Fluoride tablets contain a fixed amount of fluoride (0.25 mg). For the fluoride to be effective, the tablets are meant to dissolve slowly in the mouth. Research has shown that regularly taking fluoride tablets lowers children’s risk of tooth decay. This is especially true if the tap water contains hardly any fluoride, as is the case in Germany, for example. The advantage that tablets have over toothpaste in toddlers is that the daily dose of fluoride can be better regulated. It's also not clear whether children’s toothpaste with low levels of fluoride in it (less than 0.05% or 500 ppm) even prevents tooth decay at all.

It’s often quite difficult to brush young children’s teeth well enough – and they are also likely to swallow some of the toothpaste. So there are a few good reasons to give them fluoride tablets and brush their teeth with fluoride-free toothpaste to start off with. As soon as they are able to brush their teeth properly and spit out the toothpaste, you can switch from tablets to fluoride toothpaste. This usually happens by the time children are between 2 and 4 years old.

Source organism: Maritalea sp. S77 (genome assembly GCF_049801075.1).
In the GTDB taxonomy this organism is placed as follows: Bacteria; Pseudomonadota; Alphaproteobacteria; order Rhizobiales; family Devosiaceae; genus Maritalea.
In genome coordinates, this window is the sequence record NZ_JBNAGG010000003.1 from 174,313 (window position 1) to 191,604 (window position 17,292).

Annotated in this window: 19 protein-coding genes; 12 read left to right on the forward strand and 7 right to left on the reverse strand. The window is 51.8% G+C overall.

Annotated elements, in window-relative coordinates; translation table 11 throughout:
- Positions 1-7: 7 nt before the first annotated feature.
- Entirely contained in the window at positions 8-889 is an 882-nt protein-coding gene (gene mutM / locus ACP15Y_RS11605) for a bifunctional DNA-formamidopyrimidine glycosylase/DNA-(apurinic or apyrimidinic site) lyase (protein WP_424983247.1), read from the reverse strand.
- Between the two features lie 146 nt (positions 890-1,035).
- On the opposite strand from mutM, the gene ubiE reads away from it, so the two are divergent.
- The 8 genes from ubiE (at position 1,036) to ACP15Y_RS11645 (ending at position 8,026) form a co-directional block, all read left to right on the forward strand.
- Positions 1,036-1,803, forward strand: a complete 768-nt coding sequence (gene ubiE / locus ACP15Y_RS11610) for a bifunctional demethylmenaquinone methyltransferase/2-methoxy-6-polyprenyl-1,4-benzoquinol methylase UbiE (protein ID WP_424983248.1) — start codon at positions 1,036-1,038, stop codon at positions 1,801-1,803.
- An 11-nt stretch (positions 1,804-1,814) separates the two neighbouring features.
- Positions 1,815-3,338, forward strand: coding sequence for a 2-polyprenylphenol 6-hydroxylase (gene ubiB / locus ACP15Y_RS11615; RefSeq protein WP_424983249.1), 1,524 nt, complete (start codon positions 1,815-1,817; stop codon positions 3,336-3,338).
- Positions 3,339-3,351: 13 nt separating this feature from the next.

How effective are fluoride varnishes and gels?

Dentists can apply fluoride varnish or gel to teeth. This can offer protection from tooth decay for several months at a time. But it can’t replace regular tooth brushing or a tooth-friendly diet. Children and teenagers who brush their teeth properly anyway probably won’t get much extra protection from using gels or varnishes. The benefit is greater in people with poor oral hygiene or early stages of tooth decay.

In Germany, statutory health insurers cover the costs of this treatment twice a year in children between the ages of 6 and 17. Fluoride gel is also available from pharmacies without a prescription and can be put on once a week.